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Arctic Blast 2001

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Food is an extremely important part of the Inuit culture.
All celebrations include a huge feast and the natives believe food tastes better when shared with family, friends, relatives and many other people. Sharing is an important part of the Inuit culture.

Eskimo Icecream

If you are ever lucky enough to visit a native family, chances are you will be met with few words and LOTS of food – soft beluga blubber, corn dogs and maybe for dessert some delicate Eskimo Ice-cream (see recipe below).

In Inuvik two lbs.
of butter cost $12
(remember there are
no cows up there)..
Compare how much it
is in your store
at home?

The Life of the Inuit use to be centered around hunting and gathering. They were nomads following the source of food. In the Nunavut handbook, Joe Otokiak writes:

" In earlier times during the winter months, Inuit traveled to areas where caribou were plentiful, and to coastal areas for seal. In the spring, Inuit headed for the rivers along the coast where they’d fish for arctic char and hunt migrating birds. Fish were caught by jigging through the ice along the edge of lakes and coastal waters; as ice melted, natural holes were used. Seals could be caught as they gathered to feed on the fish coming down the river…When spring harvesting was done, Inuit would travel inland to caribou crossing and hunt them by kayak and bow and arrow. The places were carefully chosen and surveyed to ensure a good hunt. When fall approached, Inuit returned to the coast to do more fishing and caribou hunting. Early winter was spent mostly seal hunting. Seal blubber was used to provide heat and cooking fuel for qulliq. There were also caches of seal blubber in skin sacks which could be used in time of hardship. All the members in the Inuit families with the exception of babies, had a part in carrying out responsibilities when we hunt. "

As you can read, hunting not only supported the traditional native diet but was also providing them with dog food, clothing, and materials for making boats, tents, and harpoons - even fuel for their lamps!


trapper.gif (28539 bytes)


Seal Skin and Ammunition.

Humans are hunters. Before the farms, fields and domesticated animals, such as cows and chickens, man gathered berries and hunted meat to survive. Today most of us buy our food in a supermarket.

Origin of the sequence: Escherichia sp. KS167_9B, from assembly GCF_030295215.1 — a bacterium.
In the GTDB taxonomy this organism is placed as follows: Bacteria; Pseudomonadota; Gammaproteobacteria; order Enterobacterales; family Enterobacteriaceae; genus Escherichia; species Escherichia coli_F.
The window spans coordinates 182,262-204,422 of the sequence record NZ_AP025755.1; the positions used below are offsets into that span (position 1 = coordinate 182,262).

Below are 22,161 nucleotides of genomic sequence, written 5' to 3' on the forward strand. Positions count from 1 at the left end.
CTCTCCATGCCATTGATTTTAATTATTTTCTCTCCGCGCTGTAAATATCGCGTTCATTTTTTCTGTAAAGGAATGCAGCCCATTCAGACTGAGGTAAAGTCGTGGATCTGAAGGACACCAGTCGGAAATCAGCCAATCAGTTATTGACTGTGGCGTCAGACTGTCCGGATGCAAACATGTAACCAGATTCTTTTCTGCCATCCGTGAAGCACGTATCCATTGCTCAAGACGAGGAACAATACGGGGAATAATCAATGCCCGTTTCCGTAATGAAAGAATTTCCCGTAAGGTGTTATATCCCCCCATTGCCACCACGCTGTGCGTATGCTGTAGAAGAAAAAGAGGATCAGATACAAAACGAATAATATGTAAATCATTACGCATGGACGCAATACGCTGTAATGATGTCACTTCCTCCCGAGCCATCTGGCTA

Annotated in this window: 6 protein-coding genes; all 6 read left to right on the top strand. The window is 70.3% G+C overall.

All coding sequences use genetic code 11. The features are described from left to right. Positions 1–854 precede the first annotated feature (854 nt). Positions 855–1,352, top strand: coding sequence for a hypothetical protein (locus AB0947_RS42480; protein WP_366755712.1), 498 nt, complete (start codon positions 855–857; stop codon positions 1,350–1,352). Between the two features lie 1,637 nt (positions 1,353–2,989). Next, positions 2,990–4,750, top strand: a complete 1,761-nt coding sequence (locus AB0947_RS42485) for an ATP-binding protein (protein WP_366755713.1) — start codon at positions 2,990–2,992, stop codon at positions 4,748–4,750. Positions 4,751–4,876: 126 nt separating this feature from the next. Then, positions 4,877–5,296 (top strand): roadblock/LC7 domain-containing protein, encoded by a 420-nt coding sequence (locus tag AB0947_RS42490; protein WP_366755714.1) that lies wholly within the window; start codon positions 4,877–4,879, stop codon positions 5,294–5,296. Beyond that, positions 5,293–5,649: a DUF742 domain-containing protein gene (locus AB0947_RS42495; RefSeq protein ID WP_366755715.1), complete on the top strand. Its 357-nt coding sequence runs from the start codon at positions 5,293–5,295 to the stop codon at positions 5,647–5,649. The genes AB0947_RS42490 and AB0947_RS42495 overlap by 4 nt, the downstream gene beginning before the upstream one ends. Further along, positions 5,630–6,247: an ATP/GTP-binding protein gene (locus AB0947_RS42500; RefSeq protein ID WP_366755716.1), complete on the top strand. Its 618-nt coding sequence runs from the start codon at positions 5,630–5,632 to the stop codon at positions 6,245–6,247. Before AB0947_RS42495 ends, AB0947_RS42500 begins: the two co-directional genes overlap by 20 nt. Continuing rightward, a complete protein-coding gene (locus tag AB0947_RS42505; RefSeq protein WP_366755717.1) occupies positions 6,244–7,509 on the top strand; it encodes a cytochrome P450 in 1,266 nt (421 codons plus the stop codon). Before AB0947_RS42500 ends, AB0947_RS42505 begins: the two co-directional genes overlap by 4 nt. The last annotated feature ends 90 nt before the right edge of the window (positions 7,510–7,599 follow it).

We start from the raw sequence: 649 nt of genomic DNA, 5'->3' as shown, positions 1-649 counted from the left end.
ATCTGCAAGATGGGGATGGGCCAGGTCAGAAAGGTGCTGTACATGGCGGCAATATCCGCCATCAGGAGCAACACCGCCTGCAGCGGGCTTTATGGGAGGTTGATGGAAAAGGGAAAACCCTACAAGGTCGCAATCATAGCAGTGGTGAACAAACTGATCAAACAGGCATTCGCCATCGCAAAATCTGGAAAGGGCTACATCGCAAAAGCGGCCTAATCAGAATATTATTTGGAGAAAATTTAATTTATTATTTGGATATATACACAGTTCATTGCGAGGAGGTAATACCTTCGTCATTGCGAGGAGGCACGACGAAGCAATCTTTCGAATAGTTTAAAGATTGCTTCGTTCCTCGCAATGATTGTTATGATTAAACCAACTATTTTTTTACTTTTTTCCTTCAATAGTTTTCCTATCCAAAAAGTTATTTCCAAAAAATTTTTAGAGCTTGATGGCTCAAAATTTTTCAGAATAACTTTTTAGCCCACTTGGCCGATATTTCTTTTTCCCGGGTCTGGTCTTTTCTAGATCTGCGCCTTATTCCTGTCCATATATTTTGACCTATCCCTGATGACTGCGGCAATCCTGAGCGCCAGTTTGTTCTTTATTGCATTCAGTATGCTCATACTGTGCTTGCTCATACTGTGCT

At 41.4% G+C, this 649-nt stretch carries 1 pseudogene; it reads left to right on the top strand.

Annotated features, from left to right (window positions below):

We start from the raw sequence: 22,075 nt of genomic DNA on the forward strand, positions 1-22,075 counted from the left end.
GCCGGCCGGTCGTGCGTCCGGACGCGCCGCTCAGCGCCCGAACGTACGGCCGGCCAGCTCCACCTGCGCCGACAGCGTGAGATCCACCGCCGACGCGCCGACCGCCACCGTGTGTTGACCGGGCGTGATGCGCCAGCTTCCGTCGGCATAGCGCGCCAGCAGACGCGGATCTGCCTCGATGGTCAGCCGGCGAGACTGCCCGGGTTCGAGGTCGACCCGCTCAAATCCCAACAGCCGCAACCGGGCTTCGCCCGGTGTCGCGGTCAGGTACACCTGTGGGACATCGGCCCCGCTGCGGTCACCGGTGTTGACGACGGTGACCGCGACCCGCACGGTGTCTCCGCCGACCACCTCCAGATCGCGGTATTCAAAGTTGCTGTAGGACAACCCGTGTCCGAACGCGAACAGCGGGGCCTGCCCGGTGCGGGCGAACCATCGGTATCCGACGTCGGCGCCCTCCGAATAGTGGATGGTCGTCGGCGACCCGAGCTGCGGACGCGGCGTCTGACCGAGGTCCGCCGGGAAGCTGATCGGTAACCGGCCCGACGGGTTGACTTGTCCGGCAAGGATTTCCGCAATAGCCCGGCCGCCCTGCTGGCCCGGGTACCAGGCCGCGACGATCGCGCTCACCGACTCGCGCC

The Inuit people do the same though they still hunt and live off the land much more than we do. Their lives have always been dependent on hunting and fishing. Actually, not only for food, but also as materials for their clothing, tools, fuel and material for shelters, such as whalebone. Remember the only wood they have above the treeline is the occasional drift wood!


As such, hunting remained a central way of living in the north much longer than in the western world. When the white man entered the Inuit world in the 1800s you might have thought their influence would have changed this, but instead a new role for hunting was created, with the white man looking to buy fur from the natives. That was the beginning of the fur industry. Most often the natives would be paid in goods from the western world, such as coffee, gasoline or ammunition. Sometimes they were paid in money, which they could only use for western goods anyway. The natives would never need money amongst themselves as it is their culture to share everything. Up until the 1970s the fur industry was one of the main pillars in the economy of the native people throughout the north. Then the western world turned its back on trapping and fur trading in general. Huge campaigns paid by very large organizations such as Greenpeace used millions of dollars to convince people of the brutal nature of the Inuits and their wrongdoings. Fur sales plummeted and a culture with its ancient traditions and values was dying. Greenpeace has since publicly apologized to the native people, but it is still not possible for an Inuit to make a living as a trapper, only selling furs.



Here is a couple of great tasting recipes for dips … which we are sure would bring attention at any party!

cook.gif (5138 bytes)


Eskimo Icecream
in Inuktitut called Nirukkaq:

Nirukkaq is the contents of caribou stomach. When you butcher the caribou, carefully remove the stomach contents and put them in a container. Freeze until ready to be used. Thaw it out and clean the contents very carefully with kneading motions. Pieces of grass, leaves, lichen and lumps are removed. When smooth it is ready to be enjoyed!


Take your choice of caribou or seal meat. Make sure the meat is very lean and clean.
- cut it up in thin pieces and put it in a bowl
- add a few drops of melted fat,
- add a few drops of blood,
- add uruniq (ptarmigan intestine) to    taste
- stir everything very friskly with your fingers until the volume doubles and the mixture turns fluffy.

This is a great dip for all kinds of meat.



Take a piece of blubber from either seal, whale or ujjuk (square flipper seal) making sure not to include any meat.
- Put the blubber in a safe container with perforated top – for example, an old coffee tin container.
- Store it in a cool place where it can be aged slowly away from heat.
- When aged right the liquid ends up clear like fine white wine. The aroma is delicious and never bitter. (If it smells bad, throw it away!)
This is also a good dip for all kinds of meat!

Good luck!

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